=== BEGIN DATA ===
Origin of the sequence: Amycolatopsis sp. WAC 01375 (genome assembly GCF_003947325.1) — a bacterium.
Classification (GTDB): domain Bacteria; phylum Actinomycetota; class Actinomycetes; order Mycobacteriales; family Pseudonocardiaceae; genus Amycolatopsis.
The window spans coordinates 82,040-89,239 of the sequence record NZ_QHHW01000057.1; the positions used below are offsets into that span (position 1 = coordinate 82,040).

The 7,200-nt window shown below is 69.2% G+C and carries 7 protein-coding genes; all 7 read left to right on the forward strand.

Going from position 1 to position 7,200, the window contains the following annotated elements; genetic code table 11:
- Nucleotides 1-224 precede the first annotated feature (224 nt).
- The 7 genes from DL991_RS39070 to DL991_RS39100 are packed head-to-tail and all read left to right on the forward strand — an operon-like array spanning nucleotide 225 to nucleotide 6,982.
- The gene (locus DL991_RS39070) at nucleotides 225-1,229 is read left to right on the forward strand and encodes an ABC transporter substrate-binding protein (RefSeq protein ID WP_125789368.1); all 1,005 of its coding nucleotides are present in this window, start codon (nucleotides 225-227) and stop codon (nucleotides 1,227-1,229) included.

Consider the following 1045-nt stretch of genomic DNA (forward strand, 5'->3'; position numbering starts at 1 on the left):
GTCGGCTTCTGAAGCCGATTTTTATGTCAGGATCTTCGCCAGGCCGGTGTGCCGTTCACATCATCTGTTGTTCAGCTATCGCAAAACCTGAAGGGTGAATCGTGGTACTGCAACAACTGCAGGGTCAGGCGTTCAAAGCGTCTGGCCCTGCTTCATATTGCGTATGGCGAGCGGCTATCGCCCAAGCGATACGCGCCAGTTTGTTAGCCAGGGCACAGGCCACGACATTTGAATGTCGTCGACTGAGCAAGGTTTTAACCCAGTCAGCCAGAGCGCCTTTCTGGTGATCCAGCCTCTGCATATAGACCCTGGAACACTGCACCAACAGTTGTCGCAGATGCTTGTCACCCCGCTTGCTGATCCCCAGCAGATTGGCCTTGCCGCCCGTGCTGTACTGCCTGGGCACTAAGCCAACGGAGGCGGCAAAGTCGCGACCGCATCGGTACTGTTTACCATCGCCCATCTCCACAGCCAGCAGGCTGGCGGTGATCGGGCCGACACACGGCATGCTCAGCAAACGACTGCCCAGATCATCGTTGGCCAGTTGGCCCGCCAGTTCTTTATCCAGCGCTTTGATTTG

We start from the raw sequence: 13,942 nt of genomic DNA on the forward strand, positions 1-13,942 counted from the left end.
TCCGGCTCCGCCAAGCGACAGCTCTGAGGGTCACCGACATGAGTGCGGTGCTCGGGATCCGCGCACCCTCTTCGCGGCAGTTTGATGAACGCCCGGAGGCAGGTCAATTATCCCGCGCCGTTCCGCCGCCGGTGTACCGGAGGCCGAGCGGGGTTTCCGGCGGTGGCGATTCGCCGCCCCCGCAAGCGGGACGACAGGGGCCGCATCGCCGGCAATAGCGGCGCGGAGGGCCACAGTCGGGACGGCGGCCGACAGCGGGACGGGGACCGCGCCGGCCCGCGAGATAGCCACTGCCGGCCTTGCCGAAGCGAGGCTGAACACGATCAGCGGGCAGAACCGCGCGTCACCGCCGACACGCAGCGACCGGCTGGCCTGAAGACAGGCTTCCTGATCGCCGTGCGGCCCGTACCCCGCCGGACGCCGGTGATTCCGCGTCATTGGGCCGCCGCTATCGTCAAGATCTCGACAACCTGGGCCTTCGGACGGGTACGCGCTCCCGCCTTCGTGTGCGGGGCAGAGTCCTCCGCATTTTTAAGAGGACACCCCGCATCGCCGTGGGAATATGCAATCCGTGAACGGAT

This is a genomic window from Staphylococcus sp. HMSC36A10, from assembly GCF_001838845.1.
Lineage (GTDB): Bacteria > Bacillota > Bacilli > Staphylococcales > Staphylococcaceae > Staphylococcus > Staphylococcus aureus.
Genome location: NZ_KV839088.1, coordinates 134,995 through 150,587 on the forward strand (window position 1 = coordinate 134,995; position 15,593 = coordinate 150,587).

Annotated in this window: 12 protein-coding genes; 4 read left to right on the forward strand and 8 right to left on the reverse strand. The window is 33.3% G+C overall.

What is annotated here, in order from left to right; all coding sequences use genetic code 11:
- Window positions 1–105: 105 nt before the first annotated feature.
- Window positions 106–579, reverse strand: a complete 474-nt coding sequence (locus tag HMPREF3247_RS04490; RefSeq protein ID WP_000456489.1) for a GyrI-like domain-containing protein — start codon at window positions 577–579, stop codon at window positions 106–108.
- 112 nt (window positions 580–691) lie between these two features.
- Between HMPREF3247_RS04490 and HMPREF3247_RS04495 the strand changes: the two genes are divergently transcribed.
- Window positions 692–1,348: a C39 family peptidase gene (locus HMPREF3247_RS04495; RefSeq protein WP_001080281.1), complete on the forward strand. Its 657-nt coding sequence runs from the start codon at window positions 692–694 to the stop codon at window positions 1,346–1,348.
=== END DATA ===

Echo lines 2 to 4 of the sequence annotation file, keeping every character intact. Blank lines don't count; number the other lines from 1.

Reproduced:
Classification (GTDB): domain Bacteria; phylum Actinomycetota; class Actinomycetes; order Mycobacteriales; family Pseudonocardiaceae; genus Amycolatopsis.
The window spans coordinates 82,040-89,239 of the sequence record NZ_QHHW01000057.1; the positions used below are offsets into that span (position 1 = coordinate 82,040).

The 7,200-nt window shown below is 69.2% G+C and carries 7 protein-coding genes; all 7 read left to right on the forward strand.